“Thanks to the Xsens MTi-G-710 sensor, the solar car can be used exactly as intended.”
Solar Team Twente is a group of 20 students, both from Saxion University and University of Twente, participating in the World Solar Challenge for the 7th time. The challenge is to design and construct a solar vehicle capable of racing 3000 kilometers through the scorching outback of Australia. Our main focuses are aerodynamics, electrical efficiency and total mass.
Data acquisition consists of measuring, sending and storing of data from different sensors. This ranges from a stand-alone weather station on the roof of the workshop, the different locations and speeds of the convoy cars, till the 385 different sensors and measurements of the solar car. The work of the data-acquisition unit begins with the mock-up. The test vehicle is completely packed with sensors to measure the load on the various components under extreme conditions. The solar car of Solar Team Twente is structurally very precise. It is important to have properly tested the car under all load cases so it functions as it is calculated. These load cases come forth again out of power calculations for different situations, such as driving over a cattle grid. All these calculations are verified by means of tests.
Strategy consists of the most efficient and fastest way to drive from start to finish, with the aim to have the battery empty on arrival. Our strategy specialist works half a year to write software that can help him make choices. The software uses the real-time values of the solar car, the weather car and weather maps. During the race the strategist and data acquisition unit work together closely. The strategist must constantly know how much energy the solar panel, and how much energy the car has. The strategist can calculate a new speed from this at any time. This then sends the data acquisition unit to the solar car.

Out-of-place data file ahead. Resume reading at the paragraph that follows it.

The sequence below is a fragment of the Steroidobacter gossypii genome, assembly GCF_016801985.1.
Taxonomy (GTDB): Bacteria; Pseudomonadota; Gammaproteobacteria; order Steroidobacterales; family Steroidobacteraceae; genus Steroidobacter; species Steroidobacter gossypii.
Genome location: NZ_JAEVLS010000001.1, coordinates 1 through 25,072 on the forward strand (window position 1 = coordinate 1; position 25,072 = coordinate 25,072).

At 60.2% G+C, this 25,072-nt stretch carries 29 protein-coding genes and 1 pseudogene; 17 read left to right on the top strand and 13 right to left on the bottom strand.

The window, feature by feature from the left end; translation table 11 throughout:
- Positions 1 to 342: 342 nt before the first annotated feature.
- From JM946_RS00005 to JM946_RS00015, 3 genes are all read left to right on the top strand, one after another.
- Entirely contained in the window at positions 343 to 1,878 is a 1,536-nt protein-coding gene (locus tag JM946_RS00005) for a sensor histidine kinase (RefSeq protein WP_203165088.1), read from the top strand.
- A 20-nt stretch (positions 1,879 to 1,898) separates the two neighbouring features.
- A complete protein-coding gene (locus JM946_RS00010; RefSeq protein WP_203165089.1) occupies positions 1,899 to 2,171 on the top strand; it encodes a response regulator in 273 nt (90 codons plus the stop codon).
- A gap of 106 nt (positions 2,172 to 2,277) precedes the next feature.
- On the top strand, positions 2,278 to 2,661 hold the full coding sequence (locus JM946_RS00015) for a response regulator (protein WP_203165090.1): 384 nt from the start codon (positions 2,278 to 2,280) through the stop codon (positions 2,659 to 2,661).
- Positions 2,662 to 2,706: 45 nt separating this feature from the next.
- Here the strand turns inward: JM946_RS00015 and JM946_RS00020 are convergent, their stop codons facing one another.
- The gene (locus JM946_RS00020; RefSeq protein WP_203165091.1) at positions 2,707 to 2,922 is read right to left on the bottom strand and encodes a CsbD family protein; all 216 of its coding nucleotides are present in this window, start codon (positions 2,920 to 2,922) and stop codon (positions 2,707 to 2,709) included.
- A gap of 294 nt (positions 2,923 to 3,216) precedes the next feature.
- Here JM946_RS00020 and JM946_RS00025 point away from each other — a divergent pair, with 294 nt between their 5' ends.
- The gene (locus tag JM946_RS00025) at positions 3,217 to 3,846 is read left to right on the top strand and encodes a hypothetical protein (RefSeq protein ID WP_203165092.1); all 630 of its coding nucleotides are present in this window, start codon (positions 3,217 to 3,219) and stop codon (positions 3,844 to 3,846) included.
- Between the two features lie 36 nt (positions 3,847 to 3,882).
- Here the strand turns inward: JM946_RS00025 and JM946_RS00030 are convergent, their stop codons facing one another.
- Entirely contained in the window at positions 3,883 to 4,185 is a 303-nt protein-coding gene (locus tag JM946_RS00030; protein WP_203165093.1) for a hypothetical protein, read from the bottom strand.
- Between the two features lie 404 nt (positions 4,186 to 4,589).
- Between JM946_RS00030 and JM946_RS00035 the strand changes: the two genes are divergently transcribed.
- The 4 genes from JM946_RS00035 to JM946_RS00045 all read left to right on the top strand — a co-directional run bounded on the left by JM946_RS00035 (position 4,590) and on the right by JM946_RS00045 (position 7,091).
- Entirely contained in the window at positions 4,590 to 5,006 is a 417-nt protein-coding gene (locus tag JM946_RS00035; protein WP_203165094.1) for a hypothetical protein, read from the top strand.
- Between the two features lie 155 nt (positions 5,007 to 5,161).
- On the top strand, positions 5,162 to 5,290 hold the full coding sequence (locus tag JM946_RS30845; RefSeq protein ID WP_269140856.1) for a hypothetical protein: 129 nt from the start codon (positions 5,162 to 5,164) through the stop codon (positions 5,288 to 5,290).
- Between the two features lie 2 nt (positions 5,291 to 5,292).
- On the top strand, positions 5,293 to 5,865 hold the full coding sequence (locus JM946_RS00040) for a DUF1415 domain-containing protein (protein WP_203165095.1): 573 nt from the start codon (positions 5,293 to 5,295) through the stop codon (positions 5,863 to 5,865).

Xsens in the solar car
The Xsens sensor is one of the most important measurement devices that is used in the design and manufacturing of the car. The solar team uses the MTi-G-710, a high-quality sensor for measuring vibration, among other things, acceleration and angular rotation. In combination with other measuring equipment, we can use this to calculate the force on our suspension, which in turn is used to verify that the car is structurally sound. This way we try to interpret the transition from theory to practice and verify it. This enables us to make high jumps to lift the car to a higher level. For example, we use the MTi-G-710 first in our mock-up in order to go back to the drawing board. Some components or systems react differently in practice. Thanks to these data, we can then customize this to apply an improvement.
If the car is produced it is strategically important to gain as much knowledge as possible about the car. We gain much information from driving the car, and the Xsens data in combination with other information of the car is then parameterized. This means that we know exactly what the energy income and expenses are at any speed in any situation. Thanks to the Xsens MTi-G-710 sensor, the solar car can be used exactly as intended.
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